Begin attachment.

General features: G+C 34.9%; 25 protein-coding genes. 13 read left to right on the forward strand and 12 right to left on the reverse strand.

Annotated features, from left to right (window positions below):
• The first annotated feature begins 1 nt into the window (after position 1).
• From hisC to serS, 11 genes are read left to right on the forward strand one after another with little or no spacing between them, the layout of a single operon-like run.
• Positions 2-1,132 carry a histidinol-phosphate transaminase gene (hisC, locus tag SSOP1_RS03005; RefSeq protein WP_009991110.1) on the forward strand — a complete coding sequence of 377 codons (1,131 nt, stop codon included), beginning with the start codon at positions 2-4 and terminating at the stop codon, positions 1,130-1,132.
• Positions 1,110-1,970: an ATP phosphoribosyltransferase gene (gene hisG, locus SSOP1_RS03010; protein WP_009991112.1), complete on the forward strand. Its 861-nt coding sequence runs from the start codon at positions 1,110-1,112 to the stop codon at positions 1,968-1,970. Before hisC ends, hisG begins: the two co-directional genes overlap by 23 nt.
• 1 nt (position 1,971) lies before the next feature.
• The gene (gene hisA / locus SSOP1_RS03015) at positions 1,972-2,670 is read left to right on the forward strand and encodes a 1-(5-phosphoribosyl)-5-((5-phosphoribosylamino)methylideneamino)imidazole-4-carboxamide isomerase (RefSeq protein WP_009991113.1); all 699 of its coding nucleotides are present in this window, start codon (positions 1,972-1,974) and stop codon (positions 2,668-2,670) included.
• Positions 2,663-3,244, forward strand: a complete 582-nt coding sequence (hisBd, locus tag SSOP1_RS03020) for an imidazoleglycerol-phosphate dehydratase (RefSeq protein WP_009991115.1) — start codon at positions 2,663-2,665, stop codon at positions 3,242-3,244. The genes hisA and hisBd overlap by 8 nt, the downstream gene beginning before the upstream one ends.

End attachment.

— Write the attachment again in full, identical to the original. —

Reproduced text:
General features: G+C 34.9%; 25 protein-coding genes. 13 read left to right on the forward strand and 12 right to left on the reverse strand.

Annotated features, from left to right (window positions below):
• The first annotated feature begins 1 nt into the window (after position 1).
• From hisC to serS, 11 genes are read left to right on the forward strand one after another with little or no spacing between them, the layout of a single operon-like run.
• Positions 2-1,132 carry a histidinol-phosphate transaminase gene (hisC, locus tag SSOP1_RS03005; RefSeq protein WP_009991110.1) on the forward strand — a complete coding sequence of 377 codons (1,131 nt, stop codon included), beginning with the start codon at positions 2-4 and terminating at the stop codon, positions 1,130-1,132.
• Positions 1,110-1,970: an ATP phosphoribosyltransferase gene (gene hisG, locus SSOP1_RS03010; protein WP_009991112.1), complete on the forward strand. Its 861-nt coding sequence runs from the start codon at positions 1,110-1,112 to the stop codon at positions 1,968-1,970. Before hisC ends, hisG begins: the two co-directional genes overlap by 23 nt.
• 1 nt (position 1,971) lies before the next feature.
• The gene (gene hisA / locus SSOP1_RS03015) at positions 1,972-2,670 is read left to right on the forward strand and encodes a 1-(5-phosphoribosyl)-5-((5-phosphoribosylamino)methylideneamino)imidazole-4-carboxamide isomerase (RefSeq protein WP_009991113.1); all 699 of its coding nucleotides are present in this window, start codon (positions 1,972-1,974) and stop codon (positions 2,668-2,670) included.
• Positions 2,663-3,244, forward strand: a complete 582-nt coding sequence (hisBd, locus tag SSOP1_RS03020) for an imidazoleglycerol-phosphate dehydratase (RefSeq protein WP_009991115.1) — start codon at positions 2,663-2,665, stop codon at positions 3,242-3,244. The genes hisA and hisBd overlap by 8 nt, the downstream gene beginning before the upstream one ends.